Spanish banks funds market dominance likely to endure
As Madrid attempts to open up the retail asset management market to newcomers, expectations remain that the banks’ hold on the local market will not diminish soon.
The hold of a handful of large Spanish banks over Spain’s retail asset management market is unlikely to loosen soon in spite of government efforts to encourage newcomers.
Only two banks, Banco Santander and BBVA, together account for about one third of the local funds market, with the top five banks holding about 55% of the market.
Legislation allowing for independent advisory firms called EAFIs (Independent Financial Advisory Company) was passed last year, raising hopes it would open up the market. The legislation prohibits anyone or entity from giving investment advice without obtaining prior permission and being registered with the market regulator.
But Ana Rivero Fernández (pictured), head of product and market intelligence at Santander Asset Management (SAM), says this has had a very limited impact.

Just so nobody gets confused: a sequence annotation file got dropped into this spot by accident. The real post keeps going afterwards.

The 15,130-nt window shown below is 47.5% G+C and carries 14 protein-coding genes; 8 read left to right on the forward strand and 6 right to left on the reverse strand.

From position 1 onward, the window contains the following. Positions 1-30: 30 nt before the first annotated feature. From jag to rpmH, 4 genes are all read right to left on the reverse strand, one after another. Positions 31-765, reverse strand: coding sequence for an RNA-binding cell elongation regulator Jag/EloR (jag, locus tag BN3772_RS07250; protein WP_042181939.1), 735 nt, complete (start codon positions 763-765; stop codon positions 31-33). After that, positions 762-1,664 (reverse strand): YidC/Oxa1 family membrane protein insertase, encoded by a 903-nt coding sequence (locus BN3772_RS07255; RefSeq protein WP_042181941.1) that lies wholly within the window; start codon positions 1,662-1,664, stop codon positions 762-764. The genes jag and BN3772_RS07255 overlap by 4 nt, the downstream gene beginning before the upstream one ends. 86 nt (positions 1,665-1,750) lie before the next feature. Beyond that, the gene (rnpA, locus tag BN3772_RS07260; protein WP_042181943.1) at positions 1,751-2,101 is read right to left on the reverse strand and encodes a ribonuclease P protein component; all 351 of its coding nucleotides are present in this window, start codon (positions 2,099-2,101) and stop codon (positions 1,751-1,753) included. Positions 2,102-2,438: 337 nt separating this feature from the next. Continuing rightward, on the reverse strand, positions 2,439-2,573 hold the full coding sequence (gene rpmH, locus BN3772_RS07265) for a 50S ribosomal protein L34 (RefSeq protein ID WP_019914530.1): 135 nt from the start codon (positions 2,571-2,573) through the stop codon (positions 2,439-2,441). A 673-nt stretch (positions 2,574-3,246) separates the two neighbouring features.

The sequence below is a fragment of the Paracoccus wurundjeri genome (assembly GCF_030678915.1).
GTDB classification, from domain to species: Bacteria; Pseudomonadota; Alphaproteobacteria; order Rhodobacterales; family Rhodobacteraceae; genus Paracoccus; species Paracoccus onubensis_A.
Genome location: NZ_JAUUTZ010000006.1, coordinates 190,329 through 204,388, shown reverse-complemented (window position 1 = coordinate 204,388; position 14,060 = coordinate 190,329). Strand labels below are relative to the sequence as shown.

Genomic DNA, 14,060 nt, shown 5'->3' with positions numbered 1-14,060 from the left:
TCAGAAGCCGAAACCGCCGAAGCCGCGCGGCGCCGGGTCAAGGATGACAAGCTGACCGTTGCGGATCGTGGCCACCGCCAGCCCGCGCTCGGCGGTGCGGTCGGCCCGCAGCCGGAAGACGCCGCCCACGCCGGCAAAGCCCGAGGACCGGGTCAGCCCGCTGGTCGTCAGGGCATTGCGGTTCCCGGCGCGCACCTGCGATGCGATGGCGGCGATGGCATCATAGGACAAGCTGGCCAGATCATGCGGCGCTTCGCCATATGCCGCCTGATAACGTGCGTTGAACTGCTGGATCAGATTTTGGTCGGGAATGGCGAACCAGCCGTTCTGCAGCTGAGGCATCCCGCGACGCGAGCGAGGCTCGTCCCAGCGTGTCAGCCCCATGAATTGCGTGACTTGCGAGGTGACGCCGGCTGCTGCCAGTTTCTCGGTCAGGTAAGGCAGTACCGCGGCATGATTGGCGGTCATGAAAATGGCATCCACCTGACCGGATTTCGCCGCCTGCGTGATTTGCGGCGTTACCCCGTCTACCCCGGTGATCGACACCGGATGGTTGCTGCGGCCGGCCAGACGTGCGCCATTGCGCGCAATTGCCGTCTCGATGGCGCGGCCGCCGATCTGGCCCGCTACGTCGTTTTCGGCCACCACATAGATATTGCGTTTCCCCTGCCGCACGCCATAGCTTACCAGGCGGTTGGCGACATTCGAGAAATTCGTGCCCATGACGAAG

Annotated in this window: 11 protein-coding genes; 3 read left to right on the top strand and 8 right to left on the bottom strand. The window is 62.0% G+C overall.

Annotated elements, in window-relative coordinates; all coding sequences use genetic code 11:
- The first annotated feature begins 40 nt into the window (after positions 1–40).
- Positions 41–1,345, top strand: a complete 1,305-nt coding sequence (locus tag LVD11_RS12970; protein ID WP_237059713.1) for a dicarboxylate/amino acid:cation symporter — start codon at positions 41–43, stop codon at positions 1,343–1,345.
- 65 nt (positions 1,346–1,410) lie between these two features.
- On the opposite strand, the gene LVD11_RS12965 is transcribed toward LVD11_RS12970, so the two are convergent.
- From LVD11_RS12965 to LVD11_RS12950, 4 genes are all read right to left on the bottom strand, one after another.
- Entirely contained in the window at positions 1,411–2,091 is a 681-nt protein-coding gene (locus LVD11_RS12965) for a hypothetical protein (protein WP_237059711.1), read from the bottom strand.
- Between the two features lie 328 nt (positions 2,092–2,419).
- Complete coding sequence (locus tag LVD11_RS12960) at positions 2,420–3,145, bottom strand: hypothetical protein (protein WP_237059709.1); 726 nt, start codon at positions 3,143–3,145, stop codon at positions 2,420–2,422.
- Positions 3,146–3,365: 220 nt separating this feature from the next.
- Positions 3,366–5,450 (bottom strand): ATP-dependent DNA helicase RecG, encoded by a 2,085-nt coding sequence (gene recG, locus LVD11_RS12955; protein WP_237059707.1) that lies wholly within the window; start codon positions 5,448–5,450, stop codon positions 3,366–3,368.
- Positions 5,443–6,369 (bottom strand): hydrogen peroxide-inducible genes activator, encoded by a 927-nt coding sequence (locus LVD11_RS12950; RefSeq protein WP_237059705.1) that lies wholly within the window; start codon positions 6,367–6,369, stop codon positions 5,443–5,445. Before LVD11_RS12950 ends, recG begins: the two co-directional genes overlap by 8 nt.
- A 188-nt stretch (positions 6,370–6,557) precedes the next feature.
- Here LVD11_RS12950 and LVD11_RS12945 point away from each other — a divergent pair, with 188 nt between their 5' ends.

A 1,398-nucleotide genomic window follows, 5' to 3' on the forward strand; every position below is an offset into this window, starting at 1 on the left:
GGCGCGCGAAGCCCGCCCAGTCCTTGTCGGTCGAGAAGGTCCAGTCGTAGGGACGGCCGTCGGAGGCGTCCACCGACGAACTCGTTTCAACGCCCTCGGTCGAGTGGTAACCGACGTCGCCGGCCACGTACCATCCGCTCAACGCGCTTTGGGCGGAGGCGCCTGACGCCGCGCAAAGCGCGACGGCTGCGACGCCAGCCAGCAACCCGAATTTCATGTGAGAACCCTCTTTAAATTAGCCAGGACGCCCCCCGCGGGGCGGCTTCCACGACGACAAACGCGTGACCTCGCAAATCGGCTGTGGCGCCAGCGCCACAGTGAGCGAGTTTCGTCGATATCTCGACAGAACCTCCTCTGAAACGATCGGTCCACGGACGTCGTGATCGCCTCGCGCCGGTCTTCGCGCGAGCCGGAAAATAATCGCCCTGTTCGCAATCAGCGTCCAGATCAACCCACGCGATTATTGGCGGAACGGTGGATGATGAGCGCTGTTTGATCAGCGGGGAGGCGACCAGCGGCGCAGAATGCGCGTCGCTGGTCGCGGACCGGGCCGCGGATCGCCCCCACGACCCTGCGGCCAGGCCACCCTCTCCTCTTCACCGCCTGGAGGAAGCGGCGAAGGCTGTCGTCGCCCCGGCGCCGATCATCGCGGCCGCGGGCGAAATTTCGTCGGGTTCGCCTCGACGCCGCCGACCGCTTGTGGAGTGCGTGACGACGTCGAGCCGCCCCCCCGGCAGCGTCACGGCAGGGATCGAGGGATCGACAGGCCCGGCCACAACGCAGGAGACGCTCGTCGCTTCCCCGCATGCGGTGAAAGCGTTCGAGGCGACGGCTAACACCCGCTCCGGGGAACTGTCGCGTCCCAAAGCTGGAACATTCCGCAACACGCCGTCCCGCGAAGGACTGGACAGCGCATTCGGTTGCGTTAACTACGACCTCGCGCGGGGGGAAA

Though not to be caught short, Santander and other major banks have applied for the wider European Financial Adviser certification.
“With this, we can also show clients that we have this kind of qualification for selling products similar to EAFIs.
This is more the trend than entering the EAFIs.” The banks’ market dominance also reflects investor conservatism.
“Retail clients who are the bulk of the market are really very conservative in Spain. Equities are not in their DNA.
“If they invest in emerging markets or in sectors such as US equity, it’s for a while – for a year, a month. They want guaranteed funds, they don’t want volatility.”
This leaves little scope for selling exotic or very sophisticated products. About 75% of fund investments are in guaranteed money market and semi-money market funds, leaving a quarter of the market left for equities and other investments, says José María Concejo, Allianz managing director country manager for Spain & Portugal.
In other parts of the world, specialist advisers and independent firms have a bigger share of the market and investors are more likely to seek their advice. In Spain, according to Rivero, “the banks have the branch networks and thus the best access to individual investors. When we talk about the retail business, it’s mainly banks and savings banks.”
This may seem an unhealthy limit on competition, but Rivero says it has distinct advantages for clients.